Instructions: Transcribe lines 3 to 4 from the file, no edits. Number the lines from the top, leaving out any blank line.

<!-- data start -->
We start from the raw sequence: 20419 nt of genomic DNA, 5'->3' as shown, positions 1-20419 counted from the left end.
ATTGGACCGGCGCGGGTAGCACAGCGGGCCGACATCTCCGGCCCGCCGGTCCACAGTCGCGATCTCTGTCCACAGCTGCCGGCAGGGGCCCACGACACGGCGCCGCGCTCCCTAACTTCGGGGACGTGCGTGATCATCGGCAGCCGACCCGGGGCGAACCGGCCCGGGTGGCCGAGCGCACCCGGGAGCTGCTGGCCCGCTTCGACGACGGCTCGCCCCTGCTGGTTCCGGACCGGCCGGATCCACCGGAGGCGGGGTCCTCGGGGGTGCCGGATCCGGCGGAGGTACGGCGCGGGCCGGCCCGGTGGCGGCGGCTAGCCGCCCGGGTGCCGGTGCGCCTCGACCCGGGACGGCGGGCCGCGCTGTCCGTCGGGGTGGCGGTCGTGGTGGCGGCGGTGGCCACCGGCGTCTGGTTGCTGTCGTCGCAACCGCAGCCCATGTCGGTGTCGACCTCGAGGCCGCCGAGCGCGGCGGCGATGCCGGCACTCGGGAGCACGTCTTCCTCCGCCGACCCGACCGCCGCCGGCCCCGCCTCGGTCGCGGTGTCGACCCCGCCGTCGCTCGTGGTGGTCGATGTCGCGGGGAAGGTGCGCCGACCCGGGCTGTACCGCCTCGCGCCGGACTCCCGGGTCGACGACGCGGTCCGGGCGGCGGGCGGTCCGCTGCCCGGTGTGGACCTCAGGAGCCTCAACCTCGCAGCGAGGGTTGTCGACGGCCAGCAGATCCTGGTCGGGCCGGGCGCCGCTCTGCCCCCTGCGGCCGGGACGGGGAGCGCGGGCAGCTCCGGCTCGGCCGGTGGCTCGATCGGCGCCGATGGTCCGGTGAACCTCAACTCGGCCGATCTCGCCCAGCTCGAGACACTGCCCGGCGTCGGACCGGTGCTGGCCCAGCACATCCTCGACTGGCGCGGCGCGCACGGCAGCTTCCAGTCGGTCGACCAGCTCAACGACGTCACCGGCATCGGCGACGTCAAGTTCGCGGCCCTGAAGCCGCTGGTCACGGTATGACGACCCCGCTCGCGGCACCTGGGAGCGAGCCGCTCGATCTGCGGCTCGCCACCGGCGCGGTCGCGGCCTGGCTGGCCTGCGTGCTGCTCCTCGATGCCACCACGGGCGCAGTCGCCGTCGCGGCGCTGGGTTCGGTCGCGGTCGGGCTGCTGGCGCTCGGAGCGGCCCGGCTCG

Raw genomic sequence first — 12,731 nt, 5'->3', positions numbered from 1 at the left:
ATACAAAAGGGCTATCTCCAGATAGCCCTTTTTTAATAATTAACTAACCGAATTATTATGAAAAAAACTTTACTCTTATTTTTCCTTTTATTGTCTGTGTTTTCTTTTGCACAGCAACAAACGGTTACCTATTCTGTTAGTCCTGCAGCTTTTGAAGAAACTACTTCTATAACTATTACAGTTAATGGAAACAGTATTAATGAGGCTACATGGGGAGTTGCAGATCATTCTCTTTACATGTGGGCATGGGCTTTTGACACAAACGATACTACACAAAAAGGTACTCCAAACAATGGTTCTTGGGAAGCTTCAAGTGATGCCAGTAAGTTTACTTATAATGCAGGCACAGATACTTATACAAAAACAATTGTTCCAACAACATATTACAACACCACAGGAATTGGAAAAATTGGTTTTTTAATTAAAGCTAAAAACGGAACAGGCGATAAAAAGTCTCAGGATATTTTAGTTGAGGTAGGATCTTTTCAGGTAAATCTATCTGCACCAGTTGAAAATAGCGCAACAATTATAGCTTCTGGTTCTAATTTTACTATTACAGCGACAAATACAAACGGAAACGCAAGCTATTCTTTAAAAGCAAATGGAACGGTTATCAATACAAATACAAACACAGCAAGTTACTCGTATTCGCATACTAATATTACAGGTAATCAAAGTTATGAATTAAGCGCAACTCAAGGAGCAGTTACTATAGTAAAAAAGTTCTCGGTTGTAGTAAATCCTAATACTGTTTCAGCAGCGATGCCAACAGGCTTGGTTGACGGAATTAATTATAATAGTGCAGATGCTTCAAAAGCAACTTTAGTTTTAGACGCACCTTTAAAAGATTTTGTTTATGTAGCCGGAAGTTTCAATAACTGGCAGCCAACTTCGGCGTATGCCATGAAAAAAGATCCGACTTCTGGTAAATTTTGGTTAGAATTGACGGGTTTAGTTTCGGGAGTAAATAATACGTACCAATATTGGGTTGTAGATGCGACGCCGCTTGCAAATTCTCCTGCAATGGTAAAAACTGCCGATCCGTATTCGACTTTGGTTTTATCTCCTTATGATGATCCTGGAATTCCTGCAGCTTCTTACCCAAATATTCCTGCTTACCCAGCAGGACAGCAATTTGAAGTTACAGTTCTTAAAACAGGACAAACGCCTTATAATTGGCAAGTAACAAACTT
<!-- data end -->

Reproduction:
Raw genomic sequence first — 12,731 nt, 5'->3', positions numbered from 1 at the left:
ATACAAAAGGGCTATCTCCAGATAGCCCTTTTTTAATAATTAACTAACCGAATTATTATGAAAAAAACTTTACTCTTATTTTTCCTTTTATTGTCTGTGTTTTCTTTTGCACAGCAACAAACGGTTACCTATTCTGTTAGTCCTGCAGCTTTTGAAGAAACTACTTCTATAACTATTACAGTTAATGGAAACAGTATTAATGAGGCTACATGGGGAGTTGCAGATCATTCTCTTTACATGTGGGCATGGGCTTTTGACACAAACGATACTACACAAAAAGGTACTCCAAACAATGGTTCTTGGGAAGCTTCAAGTGATGCCAGTAAGTTTACTTATAATGCAGGCACAGATACTTATACAAAAACAATTGTTCCAACAACATATTACAACACCACAGGAATTGGAAAAATTGGTTTTTTAATTAAAGCTAAAAACGGAACAGGCGATAAAAAGTCTCAGGATATTTTAGTTGAGGTAGGATCTTTTCAGGTAAATCTATCTGCACCAGTTGAAAATAGCGCAACAATTATAGCTTCTGGTTCTAATTTTACTATTACAGCGACAAATACAAACGGAAACGCAAGCTATTCTTTAAAAGCAAATGGAACGGTTATCAATACAAATACAAACACAGCAAGTTACTCGTATTCGCATACTAATATTACAGGTAATCAAAGTTATGAATTAAGCGCAACTCAAGGAGCAGTTACTATAGTAAAAAAGTTCTCGGTTGTAGTAAATCCTAATACTGTTTCAGCAGCGATGCCAACAGGCTTGGTTGACGGAATTAATTATAATAGTGCAGATGCTTCAAAAGCAACTTTAGTTTTAGACGCACCTTTAAAAGATTTTGTTTATGTAGCCGGAAGTTTCAATAACTGGCAGCCAACTTCGGCGTATGCCATGAAAAAAGATCCGACTTCTGGTAAATTTTGGTTAGAATTGACGGGTTTAGTTTCGGGAGTAAATAATACGTACCAATATTGGGTTGTAGATGCGACGCCGCTTGCAAATTCTCCTGCAATGGTAAAAACTGCCGATCCGTATTCGACTTTGGTTTTATCTCCTTATGATGATCCTGGAATTCCTGCAGCTTCTTACCCAAATATTCCTGCTTACCCAGCAGGACAGCAATTTGAAGTTACAGTTCTTAAAACAGGACAAACGCCTTATAATTGGCAAGTAACAAACTT